Reversible self-assembled structures balance two competing attractions to enable stimuli-responsive materials.
Scientists devised a new approach that balances attractions between particles and promises to become a useful tool to create designer materials that can repair damage. The discovery of a cross point between temperature-dependent interactions between particles – not previously thought possible – opens the doors for more nimble synthesis. The crosspoint exploits the temperature-dependent behavior (solubility and adsorption) of a polymer. Researchers discovered that a liquid polymer-colloid mixture on cooling and heating forms different solid phases reversibly. These solids are formed by two distinct pathways: (1) at low temperature, pressure from collisions with the surrounding non-adsorbing polymer forms a colloidal crystal and (2) at high temperature, the polymer sticks (adsorbs) to particles, forming a random aggregate.
This research opens a new pathway to stimuli-responsive self-assembled structures. Using the crosspoint pathway, it may now be possible to (1) thermally control viscoelastic properties, (2) heal defects that occur during assembly, (3) more controllably sequester and release objects, and (4) exert fine control over inter-particle interactions for sequential assembly of two- and three-dimensional materials with precisely organized optical and mechanical functions.
A new approach that balances attractions between particles promises to become a useful tool to fine-tune self-assembly and add functionality, such as error correction during assembly and damage repair. Previous polymer-directed routes for particle self-assembly were in stark contrast to biological systems that can form, reconfigure, and repair complex assemblies within cells by balancing assembly and disassembly processes.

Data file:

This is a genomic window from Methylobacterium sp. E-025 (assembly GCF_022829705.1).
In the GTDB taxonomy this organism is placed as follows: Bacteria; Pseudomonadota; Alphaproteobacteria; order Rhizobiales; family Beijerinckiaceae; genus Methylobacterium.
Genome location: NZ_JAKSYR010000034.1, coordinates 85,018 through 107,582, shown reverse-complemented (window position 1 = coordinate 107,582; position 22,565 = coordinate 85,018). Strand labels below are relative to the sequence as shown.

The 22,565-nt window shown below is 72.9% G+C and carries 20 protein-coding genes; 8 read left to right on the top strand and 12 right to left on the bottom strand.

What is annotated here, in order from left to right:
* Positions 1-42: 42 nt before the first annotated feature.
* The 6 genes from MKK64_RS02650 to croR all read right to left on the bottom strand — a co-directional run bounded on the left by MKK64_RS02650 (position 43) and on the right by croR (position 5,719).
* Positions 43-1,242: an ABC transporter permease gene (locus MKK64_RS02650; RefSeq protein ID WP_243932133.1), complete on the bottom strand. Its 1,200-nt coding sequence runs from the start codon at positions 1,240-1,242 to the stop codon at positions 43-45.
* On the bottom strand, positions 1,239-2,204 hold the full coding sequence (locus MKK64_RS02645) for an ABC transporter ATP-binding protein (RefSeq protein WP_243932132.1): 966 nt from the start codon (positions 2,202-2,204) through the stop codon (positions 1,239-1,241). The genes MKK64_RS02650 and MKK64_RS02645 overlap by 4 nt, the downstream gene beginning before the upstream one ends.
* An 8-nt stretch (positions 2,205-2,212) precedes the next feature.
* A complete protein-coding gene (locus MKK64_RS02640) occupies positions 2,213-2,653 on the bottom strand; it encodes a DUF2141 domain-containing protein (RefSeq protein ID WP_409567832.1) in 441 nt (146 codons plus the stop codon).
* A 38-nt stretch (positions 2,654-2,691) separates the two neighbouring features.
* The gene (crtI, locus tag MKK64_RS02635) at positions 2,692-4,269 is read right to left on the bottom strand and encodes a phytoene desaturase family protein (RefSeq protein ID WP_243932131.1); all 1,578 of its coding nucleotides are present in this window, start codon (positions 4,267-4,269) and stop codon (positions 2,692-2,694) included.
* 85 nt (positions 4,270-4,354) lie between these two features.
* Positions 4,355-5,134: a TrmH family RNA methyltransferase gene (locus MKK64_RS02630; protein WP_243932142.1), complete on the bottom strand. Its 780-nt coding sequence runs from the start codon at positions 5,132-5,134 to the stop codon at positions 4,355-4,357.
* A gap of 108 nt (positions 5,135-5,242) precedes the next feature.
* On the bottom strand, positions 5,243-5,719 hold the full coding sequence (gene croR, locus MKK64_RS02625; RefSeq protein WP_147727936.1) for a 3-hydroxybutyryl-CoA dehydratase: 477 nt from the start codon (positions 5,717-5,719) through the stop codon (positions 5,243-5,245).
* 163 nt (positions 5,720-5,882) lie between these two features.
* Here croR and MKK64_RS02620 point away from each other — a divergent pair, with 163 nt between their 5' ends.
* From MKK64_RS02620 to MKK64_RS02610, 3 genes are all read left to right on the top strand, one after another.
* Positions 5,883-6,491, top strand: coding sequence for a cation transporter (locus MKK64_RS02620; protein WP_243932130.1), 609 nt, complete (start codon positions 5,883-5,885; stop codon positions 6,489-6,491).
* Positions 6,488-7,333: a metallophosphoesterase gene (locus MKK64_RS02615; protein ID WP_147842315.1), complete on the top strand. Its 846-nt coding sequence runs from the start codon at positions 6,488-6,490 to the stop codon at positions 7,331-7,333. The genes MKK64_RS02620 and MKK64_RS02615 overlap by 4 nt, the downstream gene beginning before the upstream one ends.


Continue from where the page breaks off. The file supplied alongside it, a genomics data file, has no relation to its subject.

In this research, understanding of the pathways for both assembly and disassembly was developed. The transformative aspect is the identification by researchers at New York University of a crossing point between the two pathways for a polymer-colloid mixture previously thought impossible; the crossing point mimics the biological assembly-disassembly capability. Adsorption properties of polymers change with temperature. At low temperature, colloidal crystals are formed due to pressure from collisions with surrounding non-adsorbing polymer. Actually, the colloids are squeezed together to increase the volume available to the non-adsorbing polymer. This mechanism for forming colloidal crystals was well known, but what was observed next was quite surprising. On heating, the colloidal crystal melted to form a liquid polymer-colloid mixture. Beyond this point, the solubility of the polymer decreased as the temperature increased; eventually, the polymer was able to weakly stick (adsorb) to the particles, creating bridges that solidify the liquid to a random aggregate gel.
At the crossover point between colloidal crystal deformation and gel formation, these new attractions (so-called enthalpic attraction, in thermodynamic terminology) completely balance the forces exerted by the volume available to the polymer from the particles being squeezed together (so-called entropic attraction). The crossing point depends on the change in solubility of the non-adsorbing polymer, resulting in a liquid-to-solid transition on cooling and heating. Most importantly, this process is thermally reversible at each stage of assembly and disassembly, which could allow entry into and out of the particles. As a result, it may be possible to heal defects in assembled structures, and to fabricate two- and three-dimensional materials with desired optical and mechanical properties. The general nature of these interactions suggests that they can be applied over a broad range of self-assembly approaches, such as the DNA-directed assembly of particle networks, to stimuli-responsive functional materials.
The Latest on: Stimuli-responsive materials
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The Latest on: Stimuli-responsive materials
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